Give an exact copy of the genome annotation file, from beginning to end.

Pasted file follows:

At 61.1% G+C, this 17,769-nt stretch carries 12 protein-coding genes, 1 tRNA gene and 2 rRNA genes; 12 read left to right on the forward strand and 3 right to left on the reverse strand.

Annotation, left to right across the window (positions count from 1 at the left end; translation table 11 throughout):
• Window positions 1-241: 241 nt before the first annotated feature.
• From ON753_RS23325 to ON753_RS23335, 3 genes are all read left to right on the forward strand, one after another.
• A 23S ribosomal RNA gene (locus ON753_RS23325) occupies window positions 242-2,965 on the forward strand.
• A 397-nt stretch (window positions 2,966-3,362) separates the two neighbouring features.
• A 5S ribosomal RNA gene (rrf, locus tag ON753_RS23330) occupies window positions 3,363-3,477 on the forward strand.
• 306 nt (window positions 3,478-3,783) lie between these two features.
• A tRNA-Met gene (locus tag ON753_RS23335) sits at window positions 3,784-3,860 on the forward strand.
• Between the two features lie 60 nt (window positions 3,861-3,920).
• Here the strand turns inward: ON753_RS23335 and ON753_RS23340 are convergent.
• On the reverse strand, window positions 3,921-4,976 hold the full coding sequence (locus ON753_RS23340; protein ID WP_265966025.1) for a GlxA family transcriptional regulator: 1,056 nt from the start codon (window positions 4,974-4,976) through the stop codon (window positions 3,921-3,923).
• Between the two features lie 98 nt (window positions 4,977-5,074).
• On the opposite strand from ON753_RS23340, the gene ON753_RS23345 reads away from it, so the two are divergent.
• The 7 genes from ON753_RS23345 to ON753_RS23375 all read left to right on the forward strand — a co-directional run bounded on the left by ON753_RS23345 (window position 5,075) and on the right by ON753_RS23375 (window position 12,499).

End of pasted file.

At 61.1% G+C, this 17,769-nt stretch carries 12 protein-coding genes, 1 tRNA gene and 2 rRNA genes; 12 read left to right on the forward strand and 3 right to left on the reverse strand.

Annotation, left to right across the window (positions count from 1 at the left end; translation table 11 throughout):
• Window positions 1-241: 241 nt before the first annotated feature.
• From ON753_RS23325 to ON753_RS23335, 3 genes are all read left to right on the forward strand, one after another.
• A 23S ribosomal RNA gene (locus ON753_RS23325) occupies window positions 242-2,965 on the forward strand.
• A 397-nt stretch (window positions 2,966-3,362) separates the two neighbouring features.
• A 5S ribosomal RNA gene (rrf, locus tag ON753_RS23330) occupies window positions 3,363-3,477 on the forward strand.
• 306 nt (window positions 3,478-3,783) lie between these two features.
• A tRNA-Met gene (locus tag ON753_RS23335) sits at window positions 3,784-3,860 on the forward strand.
• Between the two features lie 60 nt (window positions 3,861-3,920).
• Here the strand turns inward: ON753_RS23335 and ON753_RS23340 are convergent.
• On the reverse strand, window positions 3,921-4,976 hold the full coding sequence (locus ON753_RS23340; protein ID WP_265966025.1) for a GlxA family transcriptional regulator: 1,056 nt from the start codon (window positions 4,974-4,976) through the stop codon (window positions 3,921-3,923).
• Between the two features lie 98 nt (window positions 4,977-5,074).
• On the opposite strand from ON753_RS23340, the gene ON753_RS23345 reads away from it, so the two are divergent.
• The 7 genes from ON753_RS23345 to ON753_RS23375 all read left to right on the forward strand — a co-directional run bounded on the left by ON753_RS23345 (window position 5,075) and on the right by ON753_RS23375 (window position 12,499).